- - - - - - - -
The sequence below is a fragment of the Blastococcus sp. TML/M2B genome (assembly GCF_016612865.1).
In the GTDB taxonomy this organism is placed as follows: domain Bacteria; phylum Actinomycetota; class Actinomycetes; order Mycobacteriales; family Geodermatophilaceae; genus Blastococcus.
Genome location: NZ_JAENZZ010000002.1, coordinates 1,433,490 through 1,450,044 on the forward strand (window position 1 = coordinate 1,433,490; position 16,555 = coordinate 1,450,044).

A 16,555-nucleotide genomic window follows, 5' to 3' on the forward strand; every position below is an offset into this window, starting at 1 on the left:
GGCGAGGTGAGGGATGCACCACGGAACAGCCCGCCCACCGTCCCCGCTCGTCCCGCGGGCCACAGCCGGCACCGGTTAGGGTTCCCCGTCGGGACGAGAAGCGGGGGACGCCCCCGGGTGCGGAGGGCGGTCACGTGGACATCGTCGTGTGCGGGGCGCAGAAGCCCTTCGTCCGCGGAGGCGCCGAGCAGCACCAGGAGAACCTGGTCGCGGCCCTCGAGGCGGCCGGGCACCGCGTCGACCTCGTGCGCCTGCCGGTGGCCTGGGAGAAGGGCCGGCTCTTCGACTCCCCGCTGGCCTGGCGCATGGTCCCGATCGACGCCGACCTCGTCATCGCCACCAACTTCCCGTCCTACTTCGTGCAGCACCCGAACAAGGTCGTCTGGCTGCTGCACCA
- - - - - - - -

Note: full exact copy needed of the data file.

The sequence below is a fragment of the Blastococcus sp. TML/M2B genome (assembly GCF_016612865.1).
In the GTDB taxonomy this organism is placed as follows: domain Bacteria; phylum Actinomycetota; class Actinomycetes; order Mycobacteriales; family Geodermatophilaceae; genus Blastococcus.
Genome location: NZ_JAENZZ010000002.1, coordinates 1,433,490 through 1,450,044 on the forward strand (window position 1 = coordinate 1,433,490; position 16,555 = coordinate 1,450,044).

A 16,555-nucleotide genomic window follows, 5' to 3' on the forward strand; every position below is an offset into this window, starting at 1 on the left:
GGCGAGGTGAGGGATGCACCACGGAACAGCCCGCCCACCGTCCCCGCTCGTCCCGCGGGCCACAGCCGGCACCGGTTAGGGTTCCCCGTCGGGACGAGAAGCGGGGGACGCCCCCGGGTGCGGAGGGCGGTCACGTGGACATCGTCGTGTGCGGGGCGCAGAAGCCCTTCGTCCGCGGAGGCGCCGAGCAGCACCAGGAGAACCTGGTCGCGGCCCTCGAGGCGGCCGGGCACCGCGTCGACCTCGTGCGCCTGCCGGTGGCCTGGGAGAAGGGCCGGCTCTTCGACTCCCCGCTGGCCTGGCGCATGGTCCCGATCGACGCCGACCTCGTCATCGCCACCAACTTCCCGTCCTACTTCGTGCAGCACCCGAACAAGGTCGTCTGGCTGCTGCACCA